The Wyoming sage peppered the yellow grass valley where a dozen or so head of Black Angus were grazing. White capped mountains in the distance warned me that the heavy snows of winter would fall here soon. I parked the Tacoma out of sight from the valley I planned to call and carefully snuck along the 10-foot deep, red-clay ravine, which split this valley into two equal halves. After gaining some distance from the Tacoma, I ascended out of the ravine and quickly sat down on its edge concealing myself with a sage tall enough to hide my silhouette. I chambered a round of Dead Coyote into the Benelli and began a stint of the bunny blues with a well-used FOXPRO, open-reed hand call known as the Lil’ Skyote. I groaned and wailed quivering tones into the call for less than 30 seconds when I caught motion right in front of me. Coyote! Totally unaware of my presence, the coyote came double time to my cries stopping seven yards from my feet. I decided that was close enough so I put the Benelli to work. I gathered my calling gear along with the coyote and snuck back into the ravine quietly so I could call this stand another day.
At 30 seconds into the series, that coyote had to be less than 100 yards away when I started. The stealth approach to my stand location put another hide on the stretcher. It takes planning, practice, and some good old fashioned woodsman skills to sneak that close to a coyote without his awareness. I get a lot of opportunities to mentor newbie predator callers with my guide service, Predator Strikeforce. As a result of this, I’ve developed some rules for approaching a stand with stealth and precision.
Don’t rev and race your motor while approaching a stand. I realize in NASCAR this type of behavior will draw a crowd, but when predator hunting, you’ll finish last.
Coyotes and bobcats could care less if you have 1,000 Watt’s of power crashing through your speakers. Keep the windows rolled up, turn the music down, and don’t slam the doors.
Any sound you make while crossing a fence will travel both directions sending a telegraph to critters that you’re in the area. Cross as quietly as possible and if you happen to snag your delicates on barbed wire, scream in silence.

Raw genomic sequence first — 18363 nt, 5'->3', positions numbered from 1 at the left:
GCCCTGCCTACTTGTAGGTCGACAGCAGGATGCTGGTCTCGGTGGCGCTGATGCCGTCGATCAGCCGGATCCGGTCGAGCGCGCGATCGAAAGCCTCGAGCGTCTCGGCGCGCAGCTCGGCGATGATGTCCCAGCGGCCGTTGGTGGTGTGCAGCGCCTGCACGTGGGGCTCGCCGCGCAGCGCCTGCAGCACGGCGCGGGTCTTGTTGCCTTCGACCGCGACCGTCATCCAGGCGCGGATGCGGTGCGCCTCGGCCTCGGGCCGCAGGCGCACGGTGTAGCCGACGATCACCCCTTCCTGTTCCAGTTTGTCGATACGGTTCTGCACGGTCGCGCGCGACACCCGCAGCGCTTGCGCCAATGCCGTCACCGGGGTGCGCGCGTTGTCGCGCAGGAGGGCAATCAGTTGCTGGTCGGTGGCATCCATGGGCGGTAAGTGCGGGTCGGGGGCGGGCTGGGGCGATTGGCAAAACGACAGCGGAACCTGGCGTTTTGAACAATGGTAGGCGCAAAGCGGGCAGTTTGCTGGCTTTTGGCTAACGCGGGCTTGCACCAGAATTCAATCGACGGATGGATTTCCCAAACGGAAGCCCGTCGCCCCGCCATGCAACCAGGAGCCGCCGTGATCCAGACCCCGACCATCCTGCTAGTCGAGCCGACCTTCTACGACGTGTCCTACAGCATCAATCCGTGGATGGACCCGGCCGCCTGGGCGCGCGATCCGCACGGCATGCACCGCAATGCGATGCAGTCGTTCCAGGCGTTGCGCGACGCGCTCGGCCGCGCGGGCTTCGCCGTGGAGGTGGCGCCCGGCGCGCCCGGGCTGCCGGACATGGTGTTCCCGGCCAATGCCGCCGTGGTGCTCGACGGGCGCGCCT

Stepping on sticks, crashing through leaves or tripping over rocks are all great ways to ruin your stand. Slow down, watch where you’re stepping and tread lightly to avoid making a lot of noise.
If a predator sees you, that predator will leave. Don’t expose yourself while approaching your stand and expect to consistently call in predators. Plan your approach using the terrain for concealment.
Most of us loved to play Army when we were younger, some of us still do. Figuring out the terrain, sneaking in on the enemy and planning the attack are all part of it. Apply these five simple rules, use some discipline, and make a plan of attack on a battlefield near you.
For the past 26 years, Tom’s passion has been calling predators and because of that passion, Predator Strikeforce was born. As owner and operator of Predator Strikeforce, Tom has daily opportunities to hone his skills “hunting the hunter.” Predator Strikeforce allows individuals of all ages, both male and female, the opportunity to get up close and personal with the hunters of the animal kingdom. Individuals who embark on a predator hunting adventure with Predator Strikeforce have an opportunity to “get their 15 minutes of fame” through the film.
Tom writes editorials for AR Guns & Hunting and authors a monthly column for Predator Xtreme magazine titled “Caller for Hire.” He literally hunts predators from Canada to Mexico and every hilltop and valley floor in between. For Tom, predator hunting isn’t just an obsession; it’s a way of life.